Programmable and printable Bacillus subtilis biofilms as engineered living materials
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Bacteria could be used to create materials that can grow, self-heal and evolve with their surroundings.
Synthetic biologists are harnessing living cells to engineer non-living materials with life-like abilities. But for use in humans, these materials must be safe and stable with completely controllable properties.
A team that included researchers from Shanghai Tech University used genetic engineering to modify the fibrous protein biofilms otherwise naturally produced by the harmless bacterium Bacillus subtilis.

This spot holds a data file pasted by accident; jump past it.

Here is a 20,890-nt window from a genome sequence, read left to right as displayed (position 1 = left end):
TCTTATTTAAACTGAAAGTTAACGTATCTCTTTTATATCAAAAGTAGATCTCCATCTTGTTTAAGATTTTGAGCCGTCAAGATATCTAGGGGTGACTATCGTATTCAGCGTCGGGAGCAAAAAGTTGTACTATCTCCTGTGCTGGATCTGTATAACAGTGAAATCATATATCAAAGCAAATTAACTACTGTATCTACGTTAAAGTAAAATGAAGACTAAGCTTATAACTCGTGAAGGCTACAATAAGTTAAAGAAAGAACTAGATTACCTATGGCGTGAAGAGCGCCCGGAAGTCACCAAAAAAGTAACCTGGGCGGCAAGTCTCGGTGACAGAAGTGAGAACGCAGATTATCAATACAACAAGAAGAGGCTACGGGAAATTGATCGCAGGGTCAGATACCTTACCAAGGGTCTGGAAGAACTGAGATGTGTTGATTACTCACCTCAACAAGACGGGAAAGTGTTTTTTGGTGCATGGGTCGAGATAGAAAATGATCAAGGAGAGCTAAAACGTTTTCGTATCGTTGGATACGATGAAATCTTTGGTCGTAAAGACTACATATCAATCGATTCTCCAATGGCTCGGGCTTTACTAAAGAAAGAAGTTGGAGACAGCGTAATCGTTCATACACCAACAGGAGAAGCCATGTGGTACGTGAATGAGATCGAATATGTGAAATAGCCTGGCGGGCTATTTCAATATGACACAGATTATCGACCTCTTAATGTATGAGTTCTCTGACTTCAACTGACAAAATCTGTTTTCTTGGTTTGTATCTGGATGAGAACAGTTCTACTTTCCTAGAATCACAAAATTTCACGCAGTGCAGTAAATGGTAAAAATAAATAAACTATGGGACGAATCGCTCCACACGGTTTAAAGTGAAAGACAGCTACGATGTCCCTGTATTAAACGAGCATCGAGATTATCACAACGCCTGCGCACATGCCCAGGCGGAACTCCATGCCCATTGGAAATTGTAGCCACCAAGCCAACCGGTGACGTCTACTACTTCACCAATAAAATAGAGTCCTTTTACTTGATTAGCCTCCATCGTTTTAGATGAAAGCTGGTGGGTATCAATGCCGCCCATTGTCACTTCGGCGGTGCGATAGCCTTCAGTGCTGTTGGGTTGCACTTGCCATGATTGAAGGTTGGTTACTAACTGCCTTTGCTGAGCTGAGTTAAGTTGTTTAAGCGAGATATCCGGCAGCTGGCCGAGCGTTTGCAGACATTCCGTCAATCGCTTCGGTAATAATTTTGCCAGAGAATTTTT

By reprogramming the bacterium’s TasA protein, they could produce biofilms with different properties, from fluorescence to the ability to assist in breaking down pesticides. The biofilms could be 3D printed into diverse shapes and self-regenerate for several weeks without losing performance.
This bacterial biofilm factory could produce versatile materials for medical implants, biosensors and drug delivery.
- Nature Chemical Biology 15, 34–41 (2019). doi: 10.1038/s41589-018-0169-2